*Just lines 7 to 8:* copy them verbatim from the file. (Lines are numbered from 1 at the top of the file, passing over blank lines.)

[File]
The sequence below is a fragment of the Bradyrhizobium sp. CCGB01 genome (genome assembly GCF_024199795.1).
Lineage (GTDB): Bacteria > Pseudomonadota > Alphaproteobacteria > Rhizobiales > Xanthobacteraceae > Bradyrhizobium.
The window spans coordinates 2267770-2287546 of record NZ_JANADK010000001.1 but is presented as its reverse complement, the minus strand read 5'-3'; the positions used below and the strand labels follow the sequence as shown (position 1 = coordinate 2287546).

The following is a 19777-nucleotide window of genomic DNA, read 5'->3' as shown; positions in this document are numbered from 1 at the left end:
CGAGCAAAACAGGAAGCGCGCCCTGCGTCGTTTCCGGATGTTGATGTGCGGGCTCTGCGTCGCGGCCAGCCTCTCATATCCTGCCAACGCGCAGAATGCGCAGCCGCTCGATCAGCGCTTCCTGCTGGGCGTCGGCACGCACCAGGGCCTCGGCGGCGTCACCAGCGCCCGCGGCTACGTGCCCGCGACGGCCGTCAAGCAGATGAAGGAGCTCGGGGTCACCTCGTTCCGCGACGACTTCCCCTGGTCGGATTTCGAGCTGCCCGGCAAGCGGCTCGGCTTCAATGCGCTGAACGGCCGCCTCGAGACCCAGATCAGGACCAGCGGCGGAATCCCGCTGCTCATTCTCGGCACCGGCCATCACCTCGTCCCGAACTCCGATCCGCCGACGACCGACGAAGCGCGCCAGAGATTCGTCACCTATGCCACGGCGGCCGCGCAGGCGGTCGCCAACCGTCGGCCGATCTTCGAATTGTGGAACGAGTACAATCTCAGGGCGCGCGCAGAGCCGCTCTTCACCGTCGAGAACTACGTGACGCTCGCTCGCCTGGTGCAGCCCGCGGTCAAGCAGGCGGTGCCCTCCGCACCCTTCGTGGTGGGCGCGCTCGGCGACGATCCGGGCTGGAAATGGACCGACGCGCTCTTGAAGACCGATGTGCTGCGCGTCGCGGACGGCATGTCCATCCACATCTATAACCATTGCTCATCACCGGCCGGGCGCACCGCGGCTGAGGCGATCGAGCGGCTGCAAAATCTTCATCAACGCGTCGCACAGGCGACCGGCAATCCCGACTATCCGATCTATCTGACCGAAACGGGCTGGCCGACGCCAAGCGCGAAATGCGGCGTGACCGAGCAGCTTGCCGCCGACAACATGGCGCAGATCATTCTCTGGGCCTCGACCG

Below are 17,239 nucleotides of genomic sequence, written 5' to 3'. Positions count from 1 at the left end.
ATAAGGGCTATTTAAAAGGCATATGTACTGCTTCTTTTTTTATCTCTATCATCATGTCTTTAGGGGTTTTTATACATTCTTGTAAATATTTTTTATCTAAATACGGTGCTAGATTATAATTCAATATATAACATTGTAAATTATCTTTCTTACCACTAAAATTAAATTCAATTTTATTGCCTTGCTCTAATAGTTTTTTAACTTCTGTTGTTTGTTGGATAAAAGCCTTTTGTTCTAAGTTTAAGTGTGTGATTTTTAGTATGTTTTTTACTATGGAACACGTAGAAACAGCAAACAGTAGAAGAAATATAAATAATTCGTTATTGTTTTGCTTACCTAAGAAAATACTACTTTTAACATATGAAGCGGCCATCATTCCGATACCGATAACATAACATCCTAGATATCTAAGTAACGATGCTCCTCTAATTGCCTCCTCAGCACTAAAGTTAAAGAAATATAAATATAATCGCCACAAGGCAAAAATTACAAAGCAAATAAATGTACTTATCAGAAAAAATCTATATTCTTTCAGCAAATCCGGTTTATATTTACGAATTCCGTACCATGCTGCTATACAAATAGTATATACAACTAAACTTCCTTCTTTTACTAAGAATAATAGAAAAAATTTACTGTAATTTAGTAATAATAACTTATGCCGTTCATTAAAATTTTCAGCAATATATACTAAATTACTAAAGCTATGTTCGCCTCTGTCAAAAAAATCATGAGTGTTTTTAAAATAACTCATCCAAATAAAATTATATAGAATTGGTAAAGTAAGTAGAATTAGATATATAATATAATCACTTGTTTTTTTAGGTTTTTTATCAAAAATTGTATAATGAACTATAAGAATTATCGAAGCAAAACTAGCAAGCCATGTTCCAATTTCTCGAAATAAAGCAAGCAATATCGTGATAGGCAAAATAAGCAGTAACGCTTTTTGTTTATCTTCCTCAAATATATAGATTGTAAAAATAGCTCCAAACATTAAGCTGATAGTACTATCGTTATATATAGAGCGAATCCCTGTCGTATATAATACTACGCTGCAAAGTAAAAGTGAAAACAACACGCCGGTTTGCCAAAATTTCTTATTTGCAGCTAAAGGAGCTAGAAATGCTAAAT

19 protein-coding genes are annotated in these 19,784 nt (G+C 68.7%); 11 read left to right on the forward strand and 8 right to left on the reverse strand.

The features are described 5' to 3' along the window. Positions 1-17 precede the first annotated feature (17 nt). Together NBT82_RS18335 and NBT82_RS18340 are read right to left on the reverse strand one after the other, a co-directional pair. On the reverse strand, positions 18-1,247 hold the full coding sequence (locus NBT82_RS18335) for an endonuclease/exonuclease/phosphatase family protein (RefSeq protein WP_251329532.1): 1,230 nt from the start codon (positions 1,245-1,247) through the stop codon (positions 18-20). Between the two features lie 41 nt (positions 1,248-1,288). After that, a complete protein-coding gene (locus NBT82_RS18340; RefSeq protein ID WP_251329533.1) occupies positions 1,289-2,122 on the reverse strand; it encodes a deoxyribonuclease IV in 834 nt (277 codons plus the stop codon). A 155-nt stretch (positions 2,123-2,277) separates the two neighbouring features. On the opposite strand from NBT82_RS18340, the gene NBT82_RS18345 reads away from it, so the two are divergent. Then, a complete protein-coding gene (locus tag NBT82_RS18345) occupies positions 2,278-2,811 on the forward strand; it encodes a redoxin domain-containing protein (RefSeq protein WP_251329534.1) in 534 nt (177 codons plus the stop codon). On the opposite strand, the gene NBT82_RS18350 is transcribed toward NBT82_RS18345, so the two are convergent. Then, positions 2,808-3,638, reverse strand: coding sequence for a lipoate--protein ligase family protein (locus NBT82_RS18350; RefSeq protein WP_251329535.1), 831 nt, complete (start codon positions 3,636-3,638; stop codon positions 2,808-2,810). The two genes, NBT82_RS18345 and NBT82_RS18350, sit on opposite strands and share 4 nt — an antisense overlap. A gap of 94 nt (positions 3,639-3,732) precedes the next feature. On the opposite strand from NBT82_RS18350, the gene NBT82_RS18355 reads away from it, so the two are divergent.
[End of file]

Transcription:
ATAAGGGCTATTTAAAAGGCATATGTACTGCTTCTTTTTTTATCTCTATCATCATGTCTTTAGGGGTTTTTATACATTCTTGTAAATATTTTTTATCTAAATACGGTGCTAGATTATAATTCAATATATAACATTGTAAATTATCTTTCTTACCACTAAAATTAAATTCAATTTTATTGCCTTGCTCTAATAGTTTTTTAACTTCTGTTGTTTGTTGGATAAAAGCCTTTTGTTCTAAGTTTAAGTGTGTGATTTTTAGTATGTTTTTTACTATGGAACACGTAGAAACAGCAAACAGTAGAAGAAATATAAATAATTCGTTATTGTTTTGCTTACCTAAGAAAATACTACTTTTAACATATGAAGCGGCCATCATTCCGATACCGATAACATAACATCCTAGATATCTAAGTAACGATGCTCCTCTAATTGCCTCCTCAGCACTAAAGTTAAAGAAATATAAATATAATCGCCACAAGGCAAAAATTACAAAGCAAATAAATGTACTTATCAGAAAAAATCTATATTCTTTCAGCAAATCCGGTTTATATTTACGAATTCCGTACCATGCTGCTATACAAATAGTATATACAACTAAACTTCCTTCTTTTACTAAGAATAATAGAAAAAATTTACTGTAATTTAGTAATAATAACTTATGCCGTTCATTAAAATTTTCAGCAATATATACTAAATTACTAAAGCTATGTTCGCCTCTGTCAAAAAAATCATGAGTGTTTTTAAAATAACTCATCCAAATAAAATTATATAGAATTGGTAAAGTAAGTAGAATTAGATATATAATATAATCACTTGTTTTTTTAGGTTTTTTATCAAAAATTGTATAATGAACTATAAGAATTATCGAAGCAAAACTAGCAAGCCATGTTCCAATTTCTCGAAATAAAGCAAGCAATATCGTGATAGGCAAAATAAGCAGTAACGCTTTTTGTTTATCTTCCTCAAATATATAGATTGTAAAAATAGCTCCAAACATTAAGCTGATAGTACTATCGTTATATATAGAGCGAATCCCTGTCGTATATAATACTACGCTGCAAAGTAAAAGTGAAAACAACACGCCGGTTTGCCAAAATTTCTTATTTGCAGCTAAAGGAGCTAGAAATGCTAAAT

19 protein-coding genes are annotated in these 19,784 nt (G+C 68.7%); 11 read left to right on the forward strand and 8 right to left on the reverse strand.